More than anything else, to escape coming home to a parent whose mind had left the land of the living, I left Delhi– after relocating my Mom there from Mumbai– to travel to Abu Dhabi and work for the consulting firm of Ernst and Young. This was 1991.
From 1990 to 1991, in Delhi, as a reluctant transplant from Mumbai, I switched 7 jobs, unable to cope with the Capital city and its people.
But Abu Dhabi was when the film flame kindled.
Most people go to the Middle East to earn money. Not that I had any to start with, but money was not on my mind in the UAE; escapism was.
And so, unlike many of my peers, within 24 hours of arriving in Abu Dhabi and earning a princely salary of Dhs 1000 and a furnished flat, I joined the Marina Sports Club. I played tennis and squash, and did something I never thought I would– buying a Video Cassette Player (VCP) along with my two flatmates. In fact it took them a while to convince me, since I was neither into movies nor television.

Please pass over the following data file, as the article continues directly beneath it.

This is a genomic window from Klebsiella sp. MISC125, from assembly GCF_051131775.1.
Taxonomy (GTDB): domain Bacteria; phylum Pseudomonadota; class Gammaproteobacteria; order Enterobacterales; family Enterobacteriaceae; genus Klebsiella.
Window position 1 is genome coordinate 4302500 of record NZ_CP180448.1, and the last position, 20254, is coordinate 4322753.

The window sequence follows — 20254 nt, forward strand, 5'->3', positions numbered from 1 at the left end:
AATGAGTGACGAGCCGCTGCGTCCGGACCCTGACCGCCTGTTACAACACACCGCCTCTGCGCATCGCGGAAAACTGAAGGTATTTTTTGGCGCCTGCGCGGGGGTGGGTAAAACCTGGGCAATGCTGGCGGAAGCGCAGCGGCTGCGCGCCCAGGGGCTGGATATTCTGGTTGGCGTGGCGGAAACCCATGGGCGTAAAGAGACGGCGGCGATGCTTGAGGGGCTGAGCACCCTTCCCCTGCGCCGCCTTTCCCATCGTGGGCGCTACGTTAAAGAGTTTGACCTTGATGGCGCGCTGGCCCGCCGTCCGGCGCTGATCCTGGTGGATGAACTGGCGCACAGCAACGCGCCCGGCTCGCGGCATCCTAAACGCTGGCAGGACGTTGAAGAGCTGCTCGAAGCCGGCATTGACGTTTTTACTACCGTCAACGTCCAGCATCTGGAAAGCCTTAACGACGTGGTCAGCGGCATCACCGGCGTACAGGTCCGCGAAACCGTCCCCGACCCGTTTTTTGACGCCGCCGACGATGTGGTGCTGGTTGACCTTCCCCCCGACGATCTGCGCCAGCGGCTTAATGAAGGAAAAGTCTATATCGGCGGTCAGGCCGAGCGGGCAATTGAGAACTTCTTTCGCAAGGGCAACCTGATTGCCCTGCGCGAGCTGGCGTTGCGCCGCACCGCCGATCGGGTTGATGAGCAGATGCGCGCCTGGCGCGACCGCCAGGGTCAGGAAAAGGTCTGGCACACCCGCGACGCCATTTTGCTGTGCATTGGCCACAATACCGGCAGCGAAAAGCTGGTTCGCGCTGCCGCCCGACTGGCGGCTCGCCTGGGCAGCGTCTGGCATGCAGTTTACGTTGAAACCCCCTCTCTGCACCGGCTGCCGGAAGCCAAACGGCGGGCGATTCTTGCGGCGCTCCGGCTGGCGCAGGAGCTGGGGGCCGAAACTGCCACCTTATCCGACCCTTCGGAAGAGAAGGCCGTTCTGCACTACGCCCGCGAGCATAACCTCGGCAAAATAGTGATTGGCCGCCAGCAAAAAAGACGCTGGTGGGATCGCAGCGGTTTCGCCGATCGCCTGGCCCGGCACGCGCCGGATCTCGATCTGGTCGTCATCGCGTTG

But the moment it arrived in our flat, post my tennis/squash, every late night was spent watching a Hindi movie.
I still can’t explain why I was doing this, but was in no mood to find reasons for my actions. Maybe because I missed Mumbai. Or perhaps because I missed India.
Two years and eleven months later, having a cup of coffee with my roommates on a Friday morning, I saw an Ad in the Gulf News which said something to the effect of, “Immigrate to Canada.”
11 days later I was on my way to Detroit, US, for an Immigration interview to Canada, based on the point system. I got the approval and moved to Toronto, not knowing a soul there, only equipped with a job interview with accounting firm Price Waterhouse (“PwC”) with C$6000 saved up from Abu Dhabi.
Those years were bad for the Canadian economy and I gave myself three months to last out, or else head back to Delhi.
I ended up getting the job in PwC in Toronto three days later and ended up staying in Toronto for three more years.
I did not have a driving license; so two out of those three years were spent walking and using public transport. This experience would come in handy when we were making SURKHAAB, also in Toronto.